What is Biodiversity?
Biodiversity is the foundation of life on Earth. It is crucial for the functioning of ecosystems which provide us with products and services without which we couldn’t live. Oxygen, food, fresh water, fertile soil, medicines, shelter, protection from storms and floods, stable climate and recreation - all have their source in nature and healthy ecosystems. But biodiversity gives us much more than this. We depend on it for our security and health; it strongly affects our social relations and gives us freedom and choice.
Biodiversity is extremely complex, dynamic and varied like no other feature of the Earth. Its innumerable plants, animals and microbes physically and chemically unite the atmosphere (the mixture of gases around the Earth), geosphere (the solid part of the Earth), and hydrosphere (the Earth's water, ice and water vapour) into one environmental system which makes it possible for millions of species, including people, to exist. (IUCN: http://www.iucn.org/what/tpas/biodiversity/about/)
Overview of Marine Biodiversity
70 % of the surface layer of the earth is oceans, which are essential for all life on the planet. These oceans consist of different areas: coastal areas which are heavily affected by the terrestrial areas; the offshore areas which are clean and beautiful with little influence from the terrestrial areas; and cold and high-pressured deep sea where light does not reach. Different environments are formed and various organisms live in these areas. At present, organizations and research institutes around the world collect information on marine biodiversity; however, the collection is sufficient only for very limited areas because of the enormous size of the world oceans.
In 2010, the tenth meeting of the Conference to the Parties of the Convention on Biological Diversity (CBD COP 10) was held in Nagoya, Japan, and the Aichi Targets were adopted, which included Target 11 : “By 2020, at least ….. 10 per cent of coastal and marine areas, especially areas of particular importance for biodiversity and ecosystem services, are conserved through effectively and equitably managed, ecologically representative and well connected systems of protected areas and other effective area-based conservation measures, and integrated into the wider landscapes and seascapes.” The meeting also adopted information collection activities on ecologically and biologically significant areas (EBSAs) for marine life. Thus, it is expected that more activities and programmes for conserving marine biodiversity will be promoted globally.
Activities of CEARAC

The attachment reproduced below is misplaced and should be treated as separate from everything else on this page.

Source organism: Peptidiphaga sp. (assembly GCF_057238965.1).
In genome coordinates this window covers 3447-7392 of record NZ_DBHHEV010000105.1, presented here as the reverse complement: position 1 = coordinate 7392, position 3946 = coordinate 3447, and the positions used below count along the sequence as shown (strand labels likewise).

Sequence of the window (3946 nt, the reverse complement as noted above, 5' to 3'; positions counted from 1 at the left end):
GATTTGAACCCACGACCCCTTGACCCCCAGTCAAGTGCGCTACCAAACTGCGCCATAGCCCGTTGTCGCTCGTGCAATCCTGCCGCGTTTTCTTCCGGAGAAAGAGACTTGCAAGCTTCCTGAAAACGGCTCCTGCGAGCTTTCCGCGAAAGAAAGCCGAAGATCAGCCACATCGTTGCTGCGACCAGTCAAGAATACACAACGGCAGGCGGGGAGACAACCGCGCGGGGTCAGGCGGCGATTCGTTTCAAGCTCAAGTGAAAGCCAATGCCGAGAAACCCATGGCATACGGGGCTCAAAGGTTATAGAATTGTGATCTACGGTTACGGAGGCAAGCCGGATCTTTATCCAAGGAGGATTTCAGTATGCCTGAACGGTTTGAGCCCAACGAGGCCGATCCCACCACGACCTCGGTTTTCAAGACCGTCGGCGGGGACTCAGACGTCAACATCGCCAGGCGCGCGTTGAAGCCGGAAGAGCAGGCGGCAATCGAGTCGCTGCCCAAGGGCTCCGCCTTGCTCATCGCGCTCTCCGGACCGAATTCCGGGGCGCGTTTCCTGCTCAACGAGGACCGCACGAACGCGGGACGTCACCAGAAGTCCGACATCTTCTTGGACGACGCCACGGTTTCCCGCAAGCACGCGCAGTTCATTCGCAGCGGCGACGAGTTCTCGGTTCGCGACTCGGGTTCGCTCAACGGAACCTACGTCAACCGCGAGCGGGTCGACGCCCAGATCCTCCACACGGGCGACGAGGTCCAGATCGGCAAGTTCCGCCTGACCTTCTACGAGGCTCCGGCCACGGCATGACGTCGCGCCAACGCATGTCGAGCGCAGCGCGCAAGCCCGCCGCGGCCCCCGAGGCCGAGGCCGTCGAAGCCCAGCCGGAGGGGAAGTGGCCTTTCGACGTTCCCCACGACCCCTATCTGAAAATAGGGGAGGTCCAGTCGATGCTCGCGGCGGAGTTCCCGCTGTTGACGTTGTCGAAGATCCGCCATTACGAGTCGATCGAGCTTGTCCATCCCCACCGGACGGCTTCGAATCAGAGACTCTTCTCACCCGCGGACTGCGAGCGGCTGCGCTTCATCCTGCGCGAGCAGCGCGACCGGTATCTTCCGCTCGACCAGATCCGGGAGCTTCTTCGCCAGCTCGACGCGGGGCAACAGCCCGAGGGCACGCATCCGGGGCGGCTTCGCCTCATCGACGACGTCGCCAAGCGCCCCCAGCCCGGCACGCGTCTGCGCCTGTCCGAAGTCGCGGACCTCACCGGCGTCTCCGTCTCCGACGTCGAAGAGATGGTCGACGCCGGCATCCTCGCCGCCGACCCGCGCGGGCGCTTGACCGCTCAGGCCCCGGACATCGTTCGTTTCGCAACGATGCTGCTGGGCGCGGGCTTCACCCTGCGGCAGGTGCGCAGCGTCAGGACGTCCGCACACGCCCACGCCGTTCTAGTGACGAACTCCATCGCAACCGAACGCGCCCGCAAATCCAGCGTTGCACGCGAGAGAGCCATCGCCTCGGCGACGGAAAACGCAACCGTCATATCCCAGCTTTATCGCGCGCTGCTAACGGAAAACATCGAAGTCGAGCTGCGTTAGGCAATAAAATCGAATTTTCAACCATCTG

Along with such a global attention on marine biodiversity, CEARAC has launched an activity for promoting assessment and management of the marine environment, aiming to create a favorable marine and coastal environment for marine life, considering CEARAC’s responsibility for assessing and monitoring marine and costal environments.
1. Activities of 2010-2011
CEARAC has worked on development of a new method for assessing land-based impacts and the conditions of the marine environment and marine life. In the developing process, a pilot study was conducted in the Toyama Bay, Japan. The following table shows the outline of the developed assessment method.
Challenges for the future: Lack of useful information on marine biodiversity in the NOWPAP region was revealed through implementation of the pilot study and information collection from relevant states. For accurate assessment of the conditions of the marine environment, it is required to find and harmonize much more information for the future. As the first step to solve this problem, CEARAC will implement an activity, in the 2012-2013 biennium, to collect basic information on the existing marine protected areas (MPAs) in the NOWPAP member states, based on the database on MPAs by NOWPAP DINRAC, and to analyze the current status of them including the monitoring and management status in some selected MPAs. In addition, CEARAC will plan to discuss the possibilities for application of other concepts of sea areas for conservation and sustainable use of marine biodiversity, such as EBSAs in the NOWPAP region.
2. Activities of 2012-2013
CEARAC published “Monitoring and management of Marine Protected Areas in the NOWPAP region” in 2013. This report compiles basic information on the existing MPAs in the NOWPAP member states, including the laws and regulations stipulating the establishment of MPAs as well as the monitoring programs and management practices employed. In addition, the possibility of applying internationally emerging concepts and ideas for marine and coastal biodiversity conservation to the NOWPAP region is also discussed. The information contained in this report is expected to help policymakers in the NOWPAP region to facilitate implementation of policies for the conservation of marine and coastal biodiversity.
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